abject[ab′jekt′, ab jekt′]
A man living in abject poverty.
An example of abject poverty would be homelessness.
- of the lowest degree; miserable; wretched: abject poverty
- lacking self-respect; degraded: an abject coward
Origin of abjectMiddle English ; from Classical Latin abjectus, past participle of abjicere, to throw away ; from ab-, from + jacere, to throw: see jet
- Extremely contemptible or degrading: abject cowardice. See Synonyms at base2.
- Being of the most miserable kind; wretched: abject poverty; abject grief.
- Thoroughgoing; complete. Used to modify pejorative nouns: an abject failure.
- Extremely submissive or self-abasing: abject apologies.
Origin of abjectMiddle English, outcast, from Latin abiectus, past participle of abicere, to cast away : ab-, from; see ab–1 + iacere, to throw; see yē- in Indo-European roots.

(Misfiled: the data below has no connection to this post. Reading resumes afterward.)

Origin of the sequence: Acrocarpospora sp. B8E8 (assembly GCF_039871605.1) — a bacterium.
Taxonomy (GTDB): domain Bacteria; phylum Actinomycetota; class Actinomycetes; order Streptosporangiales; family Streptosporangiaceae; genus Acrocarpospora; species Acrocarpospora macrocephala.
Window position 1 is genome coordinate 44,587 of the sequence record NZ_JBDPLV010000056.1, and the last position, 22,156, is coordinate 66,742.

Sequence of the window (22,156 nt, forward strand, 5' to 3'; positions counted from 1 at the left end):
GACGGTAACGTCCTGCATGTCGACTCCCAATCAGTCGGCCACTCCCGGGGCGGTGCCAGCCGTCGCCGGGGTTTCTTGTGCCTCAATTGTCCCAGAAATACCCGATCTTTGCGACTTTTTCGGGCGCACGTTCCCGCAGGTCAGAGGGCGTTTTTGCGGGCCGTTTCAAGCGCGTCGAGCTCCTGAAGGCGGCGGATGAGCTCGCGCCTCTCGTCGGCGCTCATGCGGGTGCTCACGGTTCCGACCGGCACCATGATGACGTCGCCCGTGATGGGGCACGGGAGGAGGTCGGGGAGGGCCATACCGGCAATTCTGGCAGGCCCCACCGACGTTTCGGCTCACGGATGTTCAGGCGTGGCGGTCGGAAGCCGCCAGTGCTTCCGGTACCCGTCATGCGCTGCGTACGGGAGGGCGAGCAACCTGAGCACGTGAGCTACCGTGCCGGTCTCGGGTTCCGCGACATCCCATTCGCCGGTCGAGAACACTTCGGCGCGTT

(comparative abjecter or more abject, superlative abjectest or most abject)
- Sunk to or existing in a low condition, state, or position. [First attested from around (1350 to 1470).]
- Cast down in spirit or hope; degraded; servile; grovelling; despicable; lacking courage; offered in a humble and often ingratiating spirit. [First attested from around (1350 to 1470).]
- Showing utter hopelessness; helplessness; showing resignation; wretched. [First attested from around (1350 to 1470).]
- Nouns to which "abject" is often applied: poverty, fear, terror, submission, misery, failure, state, condition, apology, humility, servitude, manner, coward.
(third-person singular simple present abjects, present participle abjecting, simple past and past participle abjected)
From Middle English abjecten, derived from the adjective form.